Sri Lanka: State of Emergency Ahead of Parliament Voting for New President

ISLAMABAD, July 18 (Alliance News): Sri Lanka’s Acting President Ranil Wickremesinghe issued orders to impose emergency in the peninsula country hit by political and economic crisis late last night.

According to foreign media, the purpose of the implementation of the state of emergency in the country is to prevent unrest and control the law and order situation before the voting in the parliament for the election of the new president this weekend. Have to keep.

Sri Lanka’s embattled leaders have imposed a state of emergency several times since April as public protests intensified against the government’s failure to deal with a severe economic crisis and persistent shortages of essential goods. was

The ongoing notification regarding the imposition of the state of emergency states that it is appropriate to do so in the interests of public safety, preservation of public order and provision of essential goods and services for community life.

Prime Minister Ranil Wickremesinghe declared a state of emergency last week after President Gotabaya Rajapakse fled the country to avoid a popular uprising against his government, but the declaration was not formally notified.

Late on Sunday night, Ranil Wickremesinghe, who was sworn in as Acting President on July 15, again declared a state of emergency while the specific legal provisions of the declaration are yet to be announced by the government. Last time the state of emergency was imposed to arrest people, detain people, search private property and deploy the army to control public protests.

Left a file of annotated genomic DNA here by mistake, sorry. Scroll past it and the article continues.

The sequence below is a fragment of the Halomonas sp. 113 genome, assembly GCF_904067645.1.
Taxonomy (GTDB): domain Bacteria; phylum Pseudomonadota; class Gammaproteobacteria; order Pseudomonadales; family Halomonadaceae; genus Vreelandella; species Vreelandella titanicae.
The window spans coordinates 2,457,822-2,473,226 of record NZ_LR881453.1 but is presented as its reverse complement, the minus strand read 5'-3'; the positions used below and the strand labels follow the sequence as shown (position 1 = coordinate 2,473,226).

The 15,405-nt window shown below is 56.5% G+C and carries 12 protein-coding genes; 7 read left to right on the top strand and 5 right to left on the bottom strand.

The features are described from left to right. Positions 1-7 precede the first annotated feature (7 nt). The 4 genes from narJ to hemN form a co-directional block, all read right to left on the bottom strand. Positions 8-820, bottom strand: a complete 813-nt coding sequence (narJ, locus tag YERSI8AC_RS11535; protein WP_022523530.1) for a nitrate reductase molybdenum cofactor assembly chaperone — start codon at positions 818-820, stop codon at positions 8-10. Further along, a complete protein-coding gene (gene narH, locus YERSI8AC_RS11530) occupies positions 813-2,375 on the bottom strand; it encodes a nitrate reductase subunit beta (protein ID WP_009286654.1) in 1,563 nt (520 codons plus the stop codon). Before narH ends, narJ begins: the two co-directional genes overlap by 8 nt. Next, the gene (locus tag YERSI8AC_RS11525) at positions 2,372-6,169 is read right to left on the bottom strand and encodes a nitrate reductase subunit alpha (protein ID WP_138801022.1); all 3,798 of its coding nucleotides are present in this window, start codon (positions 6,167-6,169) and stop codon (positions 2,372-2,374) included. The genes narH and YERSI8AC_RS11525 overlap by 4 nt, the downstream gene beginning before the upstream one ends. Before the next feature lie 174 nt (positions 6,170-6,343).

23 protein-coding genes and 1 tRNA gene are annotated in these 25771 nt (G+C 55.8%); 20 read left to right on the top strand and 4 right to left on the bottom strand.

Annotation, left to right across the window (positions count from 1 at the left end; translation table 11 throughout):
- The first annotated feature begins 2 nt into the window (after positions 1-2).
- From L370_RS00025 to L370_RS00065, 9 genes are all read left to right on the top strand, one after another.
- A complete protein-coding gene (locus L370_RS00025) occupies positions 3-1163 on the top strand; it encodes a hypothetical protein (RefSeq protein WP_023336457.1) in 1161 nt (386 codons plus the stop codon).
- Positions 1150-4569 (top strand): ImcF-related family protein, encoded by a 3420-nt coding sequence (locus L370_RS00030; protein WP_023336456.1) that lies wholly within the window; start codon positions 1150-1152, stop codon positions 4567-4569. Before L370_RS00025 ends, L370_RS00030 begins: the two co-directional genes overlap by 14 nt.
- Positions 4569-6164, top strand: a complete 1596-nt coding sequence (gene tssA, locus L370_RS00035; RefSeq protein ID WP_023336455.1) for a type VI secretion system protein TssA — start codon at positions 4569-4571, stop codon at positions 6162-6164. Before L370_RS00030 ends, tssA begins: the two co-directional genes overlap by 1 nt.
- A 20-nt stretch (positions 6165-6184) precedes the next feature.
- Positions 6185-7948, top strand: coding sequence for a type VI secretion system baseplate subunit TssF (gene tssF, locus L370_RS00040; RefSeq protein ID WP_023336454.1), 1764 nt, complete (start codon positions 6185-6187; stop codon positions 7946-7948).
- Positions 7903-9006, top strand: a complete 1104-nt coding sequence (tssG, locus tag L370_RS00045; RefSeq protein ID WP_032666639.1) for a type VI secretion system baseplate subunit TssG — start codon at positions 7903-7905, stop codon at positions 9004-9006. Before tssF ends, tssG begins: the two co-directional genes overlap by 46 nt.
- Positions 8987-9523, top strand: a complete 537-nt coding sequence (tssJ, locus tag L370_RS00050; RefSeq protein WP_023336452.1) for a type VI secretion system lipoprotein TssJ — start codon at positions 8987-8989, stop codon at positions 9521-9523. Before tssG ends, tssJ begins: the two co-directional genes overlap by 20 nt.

Colombo, the country’s commercial capital, remained peaceful on Monday morning as vehicles and pedestrians were seen on the streets.

Reacting to the government’s move, Bhavani Fonseka, senior researcher at the Center for Policy Alternatives, said declaring a state of emergency has become the government’s default response.

Speaking to Reuters, Bhavani Fonseka said that this initiative has proved ineffective in the past.

Gotabaya Rajapaksa fled to the Maldives and then Singapore last week after hundreds of thousands of anti-government protesters took to the streets of Colombo and occupied his official residence and office a week earlier.

Parliament accepted the resignation of Gotabaya Rajapaksa on Friday and convened to begin the process of electing a new president with voting on Wednesday.

A batch of fuel has also been received to provide some relief to the crisis-hit nation.

Six-time prime minister Ranil Wickremesinghe, considered an ally of Gotabaya Rajapakse, is one of the frontrunners to take over the permanent presidency, but protesters are also calling for his departure. If the president is elected, there is a fear of more unrest in the country.

Sujith Premadasa, leader of the main opposition Samagi Jana Balavigaya Party, is also a front-runner in the race for the presidency, along with Dallas Alhapiruma, a senior lawmaker from the ruling party who serves as mass media minister and cabinet spokesperson. He is also a presidential candidate.


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